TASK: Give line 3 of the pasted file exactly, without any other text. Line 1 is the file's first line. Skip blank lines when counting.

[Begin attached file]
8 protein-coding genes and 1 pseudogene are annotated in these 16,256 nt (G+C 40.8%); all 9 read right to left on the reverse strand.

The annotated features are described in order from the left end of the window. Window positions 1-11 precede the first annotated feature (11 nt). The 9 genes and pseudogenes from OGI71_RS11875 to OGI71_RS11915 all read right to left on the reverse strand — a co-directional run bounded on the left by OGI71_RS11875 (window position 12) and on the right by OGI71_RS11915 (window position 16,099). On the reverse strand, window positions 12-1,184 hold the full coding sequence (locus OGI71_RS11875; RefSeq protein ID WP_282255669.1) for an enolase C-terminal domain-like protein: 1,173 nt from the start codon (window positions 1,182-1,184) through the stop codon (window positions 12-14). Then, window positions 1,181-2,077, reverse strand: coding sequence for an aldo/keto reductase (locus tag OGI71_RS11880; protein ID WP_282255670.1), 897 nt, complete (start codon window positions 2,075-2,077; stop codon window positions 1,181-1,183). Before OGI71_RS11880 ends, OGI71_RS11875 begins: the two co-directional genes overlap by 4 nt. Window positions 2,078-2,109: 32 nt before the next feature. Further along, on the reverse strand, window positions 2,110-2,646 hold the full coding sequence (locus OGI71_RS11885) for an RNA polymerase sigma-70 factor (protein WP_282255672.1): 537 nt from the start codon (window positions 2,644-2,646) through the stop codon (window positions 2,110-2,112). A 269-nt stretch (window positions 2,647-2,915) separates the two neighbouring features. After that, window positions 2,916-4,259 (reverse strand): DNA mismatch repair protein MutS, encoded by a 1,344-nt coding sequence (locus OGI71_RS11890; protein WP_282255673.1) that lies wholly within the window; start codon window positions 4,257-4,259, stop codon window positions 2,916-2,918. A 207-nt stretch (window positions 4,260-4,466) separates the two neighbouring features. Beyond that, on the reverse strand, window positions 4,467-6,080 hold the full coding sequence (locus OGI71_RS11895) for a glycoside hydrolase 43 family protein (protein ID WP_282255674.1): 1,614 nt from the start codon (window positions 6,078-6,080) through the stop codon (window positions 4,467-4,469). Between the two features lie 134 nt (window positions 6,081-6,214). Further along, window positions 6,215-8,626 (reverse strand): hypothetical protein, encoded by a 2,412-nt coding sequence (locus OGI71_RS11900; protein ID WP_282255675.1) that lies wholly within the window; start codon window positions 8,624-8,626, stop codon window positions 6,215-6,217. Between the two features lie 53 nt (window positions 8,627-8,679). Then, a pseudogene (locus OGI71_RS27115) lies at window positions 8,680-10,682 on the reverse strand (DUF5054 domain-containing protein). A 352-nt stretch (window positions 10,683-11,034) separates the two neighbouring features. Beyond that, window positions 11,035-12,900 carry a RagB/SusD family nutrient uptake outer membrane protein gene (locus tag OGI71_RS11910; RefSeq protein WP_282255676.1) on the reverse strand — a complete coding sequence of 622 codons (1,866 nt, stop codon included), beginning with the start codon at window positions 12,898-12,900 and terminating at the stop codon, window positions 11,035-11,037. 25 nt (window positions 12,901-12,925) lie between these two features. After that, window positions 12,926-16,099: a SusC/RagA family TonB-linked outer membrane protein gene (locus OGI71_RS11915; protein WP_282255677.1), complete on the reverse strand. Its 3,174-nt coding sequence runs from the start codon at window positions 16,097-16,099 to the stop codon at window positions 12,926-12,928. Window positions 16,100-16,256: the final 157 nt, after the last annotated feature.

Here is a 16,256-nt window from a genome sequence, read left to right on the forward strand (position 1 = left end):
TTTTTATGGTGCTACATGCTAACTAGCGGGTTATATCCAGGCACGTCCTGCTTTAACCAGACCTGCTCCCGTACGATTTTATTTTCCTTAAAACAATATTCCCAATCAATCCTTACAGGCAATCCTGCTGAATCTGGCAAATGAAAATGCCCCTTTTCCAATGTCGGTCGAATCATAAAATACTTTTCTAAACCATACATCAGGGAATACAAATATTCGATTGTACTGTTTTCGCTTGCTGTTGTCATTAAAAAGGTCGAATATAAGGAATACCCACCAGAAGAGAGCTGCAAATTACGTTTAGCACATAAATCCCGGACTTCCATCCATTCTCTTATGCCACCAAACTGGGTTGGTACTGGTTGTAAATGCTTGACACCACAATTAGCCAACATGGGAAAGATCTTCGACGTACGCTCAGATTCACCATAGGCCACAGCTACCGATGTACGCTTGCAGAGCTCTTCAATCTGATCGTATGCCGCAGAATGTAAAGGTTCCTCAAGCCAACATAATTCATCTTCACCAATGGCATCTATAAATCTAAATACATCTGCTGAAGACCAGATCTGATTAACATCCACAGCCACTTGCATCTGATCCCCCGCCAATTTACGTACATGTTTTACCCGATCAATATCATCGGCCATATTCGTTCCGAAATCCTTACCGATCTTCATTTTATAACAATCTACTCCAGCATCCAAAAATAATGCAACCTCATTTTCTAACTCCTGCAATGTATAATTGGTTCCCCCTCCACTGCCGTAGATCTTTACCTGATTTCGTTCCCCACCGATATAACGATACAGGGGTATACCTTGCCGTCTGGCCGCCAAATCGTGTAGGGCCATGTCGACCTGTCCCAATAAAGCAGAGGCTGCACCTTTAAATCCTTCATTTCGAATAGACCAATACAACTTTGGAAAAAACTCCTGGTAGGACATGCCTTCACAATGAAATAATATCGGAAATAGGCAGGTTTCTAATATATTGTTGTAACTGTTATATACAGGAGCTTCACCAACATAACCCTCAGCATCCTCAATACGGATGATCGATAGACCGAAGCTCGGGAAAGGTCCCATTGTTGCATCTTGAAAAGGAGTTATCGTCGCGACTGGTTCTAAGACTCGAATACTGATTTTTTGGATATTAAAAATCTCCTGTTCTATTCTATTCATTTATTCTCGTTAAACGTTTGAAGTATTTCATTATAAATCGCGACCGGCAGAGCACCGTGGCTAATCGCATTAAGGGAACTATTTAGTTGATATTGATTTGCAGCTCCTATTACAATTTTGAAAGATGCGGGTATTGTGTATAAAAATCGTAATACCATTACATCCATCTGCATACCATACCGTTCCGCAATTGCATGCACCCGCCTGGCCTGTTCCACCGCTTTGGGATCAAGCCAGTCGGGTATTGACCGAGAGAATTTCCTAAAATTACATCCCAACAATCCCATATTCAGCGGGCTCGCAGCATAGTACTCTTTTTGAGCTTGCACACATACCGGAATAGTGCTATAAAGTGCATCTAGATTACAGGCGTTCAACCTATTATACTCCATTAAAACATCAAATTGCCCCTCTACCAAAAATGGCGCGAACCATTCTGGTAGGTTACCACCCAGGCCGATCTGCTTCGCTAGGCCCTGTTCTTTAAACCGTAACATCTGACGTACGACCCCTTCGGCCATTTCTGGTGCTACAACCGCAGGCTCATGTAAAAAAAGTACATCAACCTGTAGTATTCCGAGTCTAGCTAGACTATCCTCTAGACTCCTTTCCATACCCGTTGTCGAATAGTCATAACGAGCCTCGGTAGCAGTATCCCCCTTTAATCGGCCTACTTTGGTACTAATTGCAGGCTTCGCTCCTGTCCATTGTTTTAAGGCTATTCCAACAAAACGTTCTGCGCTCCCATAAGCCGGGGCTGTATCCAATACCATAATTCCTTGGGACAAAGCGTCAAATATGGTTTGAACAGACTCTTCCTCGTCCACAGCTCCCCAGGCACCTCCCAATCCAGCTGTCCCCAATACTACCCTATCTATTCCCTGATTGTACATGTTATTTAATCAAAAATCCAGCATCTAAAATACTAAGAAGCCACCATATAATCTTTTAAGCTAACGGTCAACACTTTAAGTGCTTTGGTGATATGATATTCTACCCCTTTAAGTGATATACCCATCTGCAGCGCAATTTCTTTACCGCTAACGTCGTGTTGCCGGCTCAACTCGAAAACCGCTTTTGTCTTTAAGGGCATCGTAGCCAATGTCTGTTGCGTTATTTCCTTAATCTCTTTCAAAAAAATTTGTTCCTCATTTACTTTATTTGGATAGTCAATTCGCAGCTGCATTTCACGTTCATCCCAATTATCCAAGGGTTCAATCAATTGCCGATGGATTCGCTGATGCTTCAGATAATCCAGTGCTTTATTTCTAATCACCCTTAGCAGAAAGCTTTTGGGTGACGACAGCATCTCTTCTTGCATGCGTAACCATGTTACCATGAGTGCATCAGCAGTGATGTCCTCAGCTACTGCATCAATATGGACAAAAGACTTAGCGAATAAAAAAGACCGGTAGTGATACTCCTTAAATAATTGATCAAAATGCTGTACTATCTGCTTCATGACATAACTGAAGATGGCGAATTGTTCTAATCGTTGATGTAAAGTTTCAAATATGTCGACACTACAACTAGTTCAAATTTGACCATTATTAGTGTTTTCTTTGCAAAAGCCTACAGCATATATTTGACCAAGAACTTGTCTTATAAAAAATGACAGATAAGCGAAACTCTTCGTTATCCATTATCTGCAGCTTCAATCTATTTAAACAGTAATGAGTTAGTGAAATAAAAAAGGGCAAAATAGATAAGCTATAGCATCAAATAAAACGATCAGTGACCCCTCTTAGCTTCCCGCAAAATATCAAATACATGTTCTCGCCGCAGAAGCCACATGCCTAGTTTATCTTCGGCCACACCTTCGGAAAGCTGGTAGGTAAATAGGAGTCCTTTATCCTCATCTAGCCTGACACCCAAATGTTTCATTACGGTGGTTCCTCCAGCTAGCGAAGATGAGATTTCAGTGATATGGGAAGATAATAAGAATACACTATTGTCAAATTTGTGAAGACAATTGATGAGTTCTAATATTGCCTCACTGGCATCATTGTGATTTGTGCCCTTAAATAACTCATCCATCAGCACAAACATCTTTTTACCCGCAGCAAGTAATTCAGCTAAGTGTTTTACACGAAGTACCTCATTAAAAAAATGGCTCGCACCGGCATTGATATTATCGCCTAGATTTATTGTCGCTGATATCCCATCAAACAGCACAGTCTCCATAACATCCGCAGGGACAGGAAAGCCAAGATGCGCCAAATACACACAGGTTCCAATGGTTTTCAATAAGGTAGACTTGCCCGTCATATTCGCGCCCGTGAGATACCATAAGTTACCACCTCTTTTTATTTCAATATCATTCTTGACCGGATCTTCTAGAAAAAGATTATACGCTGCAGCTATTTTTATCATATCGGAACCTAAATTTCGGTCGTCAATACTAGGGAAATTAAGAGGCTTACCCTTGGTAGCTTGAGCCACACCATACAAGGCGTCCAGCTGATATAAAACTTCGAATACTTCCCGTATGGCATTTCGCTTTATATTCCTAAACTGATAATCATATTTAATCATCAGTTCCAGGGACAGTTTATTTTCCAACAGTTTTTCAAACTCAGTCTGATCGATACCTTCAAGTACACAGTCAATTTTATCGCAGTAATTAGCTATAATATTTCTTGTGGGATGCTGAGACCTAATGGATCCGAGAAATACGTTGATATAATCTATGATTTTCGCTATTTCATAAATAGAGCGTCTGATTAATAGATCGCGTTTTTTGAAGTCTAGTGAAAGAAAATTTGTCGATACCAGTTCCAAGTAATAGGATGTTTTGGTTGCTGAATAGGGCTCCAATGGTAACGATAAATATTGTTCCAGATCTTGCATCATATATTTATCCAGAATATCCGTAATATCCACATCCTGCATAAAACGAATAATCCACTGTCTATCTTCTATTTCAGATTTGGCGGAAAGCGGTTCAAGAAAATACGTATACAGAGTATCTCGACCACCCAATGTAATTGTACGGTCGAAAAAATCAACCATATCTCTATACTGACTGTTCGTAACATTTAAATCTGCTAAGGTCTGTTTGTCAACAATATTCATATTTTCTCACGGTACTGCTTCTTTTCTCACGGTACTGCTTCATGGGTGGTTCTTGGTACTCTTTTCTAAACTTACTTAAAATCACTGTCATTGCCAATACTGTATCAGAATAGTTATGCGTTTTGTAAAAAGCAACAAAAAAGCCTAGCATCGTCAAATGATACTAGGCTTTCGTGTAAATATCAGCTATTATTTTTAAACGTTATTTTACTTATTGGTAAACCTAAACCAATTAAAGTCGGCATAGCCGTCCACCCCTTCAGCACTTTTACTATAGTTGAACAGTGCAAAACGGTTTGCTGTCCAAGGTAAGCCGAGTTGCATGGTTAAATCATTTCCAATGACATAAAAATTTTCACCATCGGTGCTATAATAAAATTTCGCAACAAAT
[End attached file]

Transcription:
Here is a 16,256-nt window from a genome sequence, read left to right on the forward strand (position 1 = left end):